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Prepare the garden for spring

Are you longing for green in your garden? It’s time to start preparing the garden for spring. The right tools and equipment will make it fun and easy to get a good result.

20/02/2013Print article

By Ulrika Nandra

Spring can be traitorous – when it arrives, suddenly there will be a frost. But regardless of when it comes, the processes in the garden are the same. Garden expert John Taylor says the most important thing is to learn to know your garden.
When the ground has thawed, you are ready to begin. The exact time the ground warms up varies from year to year – and you cannot tell when it is from the kitchen window. You have to go out and put your hands in the earth.
Dig a little and see how it feels. If the earth is heavy and wet, it is too soon. The earth should be relatively dry. Malin Skiöld, head gardener at Rosendal gardens in Stockholm, says the time before the ground thaws should be spent in comprehensive planning.
“Think about what you want from your garden. Get inspiration from looking in seed and plant catalogues,” she suggests.
Read, otherwise you risk having a garden that flowers only in spring if you are tempted to buy everything that looks lovely on your first visit to the plant shop. You also need to know where the plant bed is situated, the type of soil and if there is competition from bushes or trees for nutrition.
Following the information on the seed packet is good advice. Many also want to know the exact temperature, but John Taylor prefers to give illustrative tips.
“I usually say that it is best to plant parsnips and carrots in your rain coat, beetroot in a t-shirt and jersey, and green beans in shorts and t-shirt.” According to John Taylor, the big mystery about gardening is also the answer to the mystery itself – your soil should be as alive as possible. Getting good soil is a continuous project, and it benefits as much from fertiliser as from a good garden compost.
Basic equipment to get started:
Good basic equipment for the garden enthusiast is: Secateurs, a shovel, spade, fork, lawn rake, ground rake. You also need a wheelbarrow, leaf basket and a compost holder in netting or wood. Check your tools before the start of the season, and have everything clean, oiled and sharp. Gloves and a pair of strong working trousers with places for tools and knee padding will make the job easier.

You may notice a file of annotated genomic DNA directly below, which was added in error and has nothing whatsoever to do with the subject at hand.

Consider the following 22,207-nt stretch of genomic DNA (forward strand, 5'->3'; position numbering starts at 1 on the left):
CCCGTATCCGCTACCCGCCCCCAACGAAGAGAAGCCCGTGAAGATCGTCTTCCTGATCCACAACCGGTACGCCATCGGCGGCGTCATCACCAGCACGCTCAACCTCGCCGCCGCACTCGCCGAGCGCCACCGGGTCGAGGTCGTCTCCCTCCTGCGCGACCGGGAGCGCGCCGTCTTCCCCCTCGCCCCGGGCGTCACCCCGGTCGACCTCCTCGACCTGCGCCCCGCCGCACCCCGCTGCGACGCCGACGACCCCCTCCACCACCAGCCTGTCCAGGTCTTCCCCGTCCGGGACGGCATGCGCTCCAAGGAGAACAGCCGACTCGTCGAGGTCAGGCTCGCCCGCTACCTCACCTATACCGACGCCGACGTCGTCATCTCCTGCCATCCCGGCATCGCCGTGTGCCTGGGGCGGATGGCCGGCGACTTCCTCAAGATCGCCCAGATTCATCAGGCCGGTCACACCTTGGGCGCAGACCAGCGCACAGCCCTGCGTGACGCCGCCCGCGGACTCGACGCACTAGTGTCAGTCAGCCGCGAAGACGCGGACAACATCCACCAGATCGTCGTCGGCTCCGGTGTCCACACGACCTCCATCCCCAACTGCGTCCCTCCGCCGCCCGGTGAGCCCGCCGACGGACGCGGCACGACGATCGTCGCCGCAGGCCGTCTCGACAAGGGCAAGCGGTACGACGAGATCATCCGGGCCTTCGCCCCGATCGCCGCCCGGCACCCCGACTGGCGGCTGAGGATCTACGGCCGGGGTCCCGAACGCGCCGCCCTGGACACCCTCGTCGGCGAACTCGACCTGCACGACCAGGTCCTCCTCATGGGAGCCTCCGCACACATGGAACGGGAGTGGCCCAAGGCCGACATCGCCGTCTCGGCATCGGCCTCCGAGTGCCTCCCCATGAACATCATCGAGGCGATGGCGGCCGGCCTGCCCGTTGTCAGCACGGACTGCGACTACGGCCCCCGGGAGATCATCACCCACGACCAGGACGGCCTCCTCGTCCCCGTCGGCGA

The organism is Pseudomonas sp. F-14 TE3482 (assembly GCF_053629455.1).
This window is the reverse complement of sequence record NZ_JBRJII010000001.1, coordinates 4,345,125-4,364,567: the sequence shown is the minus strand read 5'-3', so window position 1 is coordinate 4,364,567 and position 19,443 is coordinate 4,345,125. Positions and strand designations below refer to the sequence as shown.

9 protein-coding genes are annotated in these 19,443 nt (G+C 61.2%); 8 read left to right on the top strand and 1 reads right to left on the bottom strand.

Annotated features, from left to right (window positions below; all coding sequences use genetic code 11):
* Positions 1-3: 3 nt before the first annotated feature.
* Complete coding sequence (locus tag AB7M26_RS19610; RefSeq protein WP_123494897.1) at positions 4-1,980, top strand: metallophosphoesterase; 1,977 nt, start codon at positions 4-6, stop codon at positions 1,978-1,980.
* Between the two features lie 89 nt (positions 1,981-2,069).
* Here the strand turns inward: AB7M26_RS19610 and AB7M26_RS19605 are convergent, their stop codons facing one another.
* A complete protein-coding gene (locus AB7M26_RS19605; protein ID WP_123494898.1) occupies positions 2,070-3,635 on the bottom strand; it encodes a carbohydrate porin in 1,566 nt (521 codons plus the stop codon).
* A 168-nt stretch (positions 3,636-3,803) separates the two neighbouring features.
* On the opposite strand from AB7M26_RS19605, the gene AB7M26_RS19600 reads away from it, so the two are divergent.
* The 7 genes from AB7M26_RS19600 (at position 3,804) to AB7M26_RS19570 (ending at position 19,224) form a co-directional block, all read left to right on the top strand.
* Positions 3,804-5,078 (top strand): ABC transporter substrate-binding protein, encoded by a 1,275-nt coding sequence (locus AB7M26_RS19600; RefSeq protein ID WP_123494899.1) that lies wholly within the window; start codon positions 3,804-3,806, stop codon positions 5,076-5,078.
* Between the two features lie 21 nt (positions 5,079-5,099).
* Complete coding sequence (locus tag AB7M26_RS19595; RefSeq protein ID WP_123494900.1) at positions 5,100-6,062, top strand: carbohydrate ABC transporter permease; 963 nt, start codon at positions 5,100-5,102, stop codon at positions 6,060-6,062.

When the ground thaws:
Don’t use the cultivator or spade too soon. You would then break up the earth rather than airing it, with the soil then unable to transport nutrients or water. Cultivating too soon prevents the sun from drying the soil. Work the soil with spade or fork to a spade depth. You can also hire a cultivator.
Give your lawn a lift
After a long winter the lawn needs fertilising. A good way is to use organic chicken pellets. One sack is usually enough for a normal-sized garden. First rake the grass to air it. Spend a couple of days looking after your lawn and top dress it with the chicken pellets. If your lawn is in reasonable health and the soil pH is good, you don’t need to use lime. Otherwise it is good to do it now while there is still snow on the ground.
Common mistakes
Don’t sow seeds too close together or too deep. Many people turning the earth take spadefuls that are too big, which soon gives you a back problem. Take smaller spadefuls and more of them. Plan the vegetables you want to plant well ahead of time. They require different planning. When you have dug your bed, water it and then plant your seeds. Then sprinkle earth over the bed but do not water immediately. If you water it and the sun comes out it can create a “crust” on the soil which stops the seeds from breathing. Herbicides are effective but not so good for the environment. Be stubborn and persistent and weed by hand instead. Begin early in the season and plan time for regular weeding. Use the weeds in your compost.
When you are sure there are no more night frosts, you can begin planting flowers. Flowers you can plant in the spring are for example forget me not, primulas, wallflowers and pansies – all plants that tolerate night frost. These can all be planted when the ground has thawed and combined with various bulbs.
Keep your garden flowering right through to autumn!
Invest in good plants which follow on from each other, for example peonies, day lilies and autumn anemones. Fill in with some spring bulbs and combine with a shrub of some sort, such as a flowering alder. A common mistake when planting trees is to set the plant too deep. Think about the situation, what you want it to do and the final height of the tree and find out what it will look like in ten years time. Fruit trees are nice but there are also lots of other decorative trees such as decorative crab apples and mountain ash.

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